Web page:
Many Germans remain deeply sceptical about electric cars.
Thirty-nine percent of drivers say they “will not buy an electric car under any circumstances,” according to a survey by utility association VKU. “Electromobility still has a hard time in Germany,” the lobby group commented.
The poll, which was conducted by research institute Civey, asked 10,000 motorists what circumstances would have to exist for them to buy an electric car next.
Just about 4 percent said they were already convinced by the vehicles. “This shows that electric cars still suffer from a considerable image problem.
This is certainly not least due to the fact that the automotive industry itself is too little optimistic about the transport transition,” said VKU Managing Director Ingbert Liebing.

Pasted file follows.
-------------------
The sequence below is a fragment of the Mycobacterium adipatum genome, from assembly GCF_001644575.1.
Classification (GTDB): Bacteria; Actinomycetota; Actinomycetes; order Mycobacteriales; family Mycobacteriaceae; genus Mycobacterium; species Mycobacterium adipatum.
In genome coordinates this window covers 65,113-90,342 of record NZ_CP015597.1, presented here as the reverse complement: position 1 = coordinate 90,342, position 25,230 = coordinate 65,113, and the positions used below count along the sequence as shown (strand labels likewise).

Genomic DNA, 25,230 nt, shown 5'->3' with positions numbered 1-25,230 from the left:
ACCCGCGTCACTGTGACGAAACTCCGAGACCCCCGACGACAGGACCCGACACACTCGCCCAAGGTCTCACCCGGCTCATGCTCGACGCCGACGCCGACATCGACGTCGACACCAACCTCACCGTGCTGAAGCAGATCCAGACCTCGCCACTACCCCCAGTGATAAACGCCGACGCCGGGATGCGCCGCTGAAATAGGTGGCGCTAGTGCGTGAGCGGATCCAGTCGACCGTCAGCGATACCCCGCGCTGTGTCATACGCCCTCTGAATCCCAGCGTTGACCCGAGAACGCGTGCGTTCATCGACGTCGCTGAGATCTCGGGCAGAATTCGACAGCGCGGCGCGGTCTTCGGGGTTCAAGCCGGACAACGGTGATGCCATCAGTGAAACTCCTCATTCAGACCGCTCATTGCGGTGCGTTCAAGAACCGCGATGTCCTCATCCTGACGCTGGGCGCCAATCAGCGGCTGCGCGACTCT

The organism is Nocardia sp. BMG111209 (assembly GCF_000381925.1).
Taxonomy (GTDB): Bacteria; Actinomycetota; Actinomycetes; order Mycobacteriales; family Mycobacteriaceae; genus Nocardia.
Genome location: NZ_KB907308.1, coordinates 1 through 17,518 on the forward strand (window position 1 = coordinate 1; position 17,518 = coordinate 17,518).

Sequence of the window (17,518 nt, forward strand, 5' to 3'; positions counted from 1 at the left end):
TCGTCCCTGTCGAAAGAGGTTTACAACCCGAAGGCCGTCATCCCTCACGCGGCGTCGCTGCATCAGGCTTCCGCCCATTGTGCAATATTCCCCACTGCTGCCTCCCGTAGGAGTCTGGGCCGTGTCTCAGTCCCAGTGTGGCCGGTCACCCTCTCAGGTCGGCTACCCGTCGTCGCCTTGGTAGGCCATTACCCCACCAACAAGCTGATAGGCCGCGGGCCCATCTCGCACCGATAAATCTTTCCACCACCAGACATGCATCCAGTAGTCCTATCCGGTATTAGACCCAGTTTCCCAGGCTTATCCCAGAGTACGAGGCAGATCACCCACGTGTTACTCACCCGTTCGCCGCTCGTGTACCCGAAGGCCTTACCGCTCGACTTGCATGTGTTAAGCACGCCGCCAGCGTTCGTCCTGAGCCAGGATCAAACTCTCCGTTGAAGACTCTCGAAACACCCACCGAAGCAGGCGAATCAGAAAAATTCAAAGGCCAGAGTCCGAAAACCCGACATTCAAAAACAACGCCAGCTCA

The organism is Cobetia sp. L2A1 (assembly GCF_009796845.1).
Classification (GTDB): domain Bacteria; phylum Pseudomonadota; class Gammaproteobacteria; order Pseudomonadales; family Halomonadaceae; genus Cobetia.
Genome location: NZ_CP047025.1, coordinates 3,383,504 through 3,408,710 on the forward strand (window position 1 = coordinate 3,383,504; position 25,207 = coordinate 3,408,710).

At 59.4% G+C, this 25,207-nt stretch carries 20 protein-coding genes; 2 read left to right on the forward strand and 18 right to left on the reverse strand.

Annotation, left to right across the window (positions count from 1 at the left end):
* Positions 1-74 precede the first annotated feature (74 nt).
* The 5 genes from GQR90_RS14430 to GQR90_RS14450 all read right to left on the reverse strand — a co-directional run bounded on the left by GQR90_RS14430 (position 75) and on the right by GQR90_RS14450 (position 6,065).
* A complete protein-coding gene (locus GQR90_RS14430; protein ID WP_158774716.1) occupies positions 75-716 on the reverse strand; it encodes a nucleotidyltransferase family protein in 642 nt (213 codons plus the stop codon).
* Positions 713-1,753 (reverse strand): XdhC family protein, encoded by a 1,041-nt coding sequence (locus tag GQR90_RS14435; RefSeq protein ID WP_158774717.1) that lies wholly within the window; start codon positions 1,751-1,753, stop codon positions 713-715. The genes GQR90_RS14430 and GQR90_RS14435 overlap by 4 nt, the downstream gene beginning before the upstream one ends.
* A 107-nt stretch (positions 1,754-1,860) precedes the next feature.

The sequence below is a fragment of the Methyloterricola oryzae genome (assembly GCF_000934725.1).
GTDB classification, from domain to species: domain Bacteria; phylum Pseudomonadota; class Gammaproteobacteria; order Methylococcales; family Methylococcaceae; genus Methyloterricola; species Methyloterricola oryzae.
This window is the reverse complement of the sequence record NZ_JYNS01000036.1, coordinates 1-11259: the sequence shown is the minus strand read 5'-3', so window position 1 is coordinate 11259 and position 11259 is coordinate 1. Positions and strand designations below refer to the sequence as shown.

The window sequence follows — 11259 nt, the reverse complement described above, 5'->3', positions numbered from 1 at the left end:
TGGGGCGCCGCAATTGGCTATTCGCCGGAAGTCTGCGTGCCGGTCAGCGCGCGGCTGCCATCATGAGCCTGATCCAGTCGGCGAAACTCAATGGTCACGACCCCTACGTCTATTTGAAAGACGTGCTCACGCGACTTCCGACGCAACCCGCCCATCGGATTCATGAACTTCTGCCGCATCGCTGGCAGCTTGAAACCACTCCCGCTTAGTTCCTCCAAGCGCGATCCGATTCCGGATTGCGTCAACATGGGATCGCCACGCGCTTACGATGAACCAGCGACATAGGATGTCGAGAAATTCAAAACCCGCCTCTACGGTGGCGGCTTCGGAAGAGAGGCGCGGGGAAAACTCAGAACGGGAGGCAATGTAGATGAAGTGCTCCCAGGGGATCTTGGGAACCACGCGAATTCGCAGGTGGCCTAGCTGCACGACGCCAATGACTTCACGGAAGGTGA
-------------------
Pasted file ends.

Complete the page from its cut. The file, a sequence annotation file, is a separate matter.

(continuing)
About 38 percent of drivers said an improved range is a necessary prerequisite for the purchase of an e-car, closely followed by cheaper prices for electric cars (35.8 percent) and more public charging stations (31.4 percent).
In a separate survey last year, 64 percent of German driving license holders said they would consider buying an electric car.
In yet another poll, 11 percent of respondents said they were actively planning on buying an e-vehicle.
In January, registrations of new battery-electric cars in Germany increased by almost 120 percent year-on-year to 16,315 units, reaching a share of 9.6 percent.
In 2020, the number of newly registered e-cars tripled.
Source: Clean Energy Wire. Reproduced with permission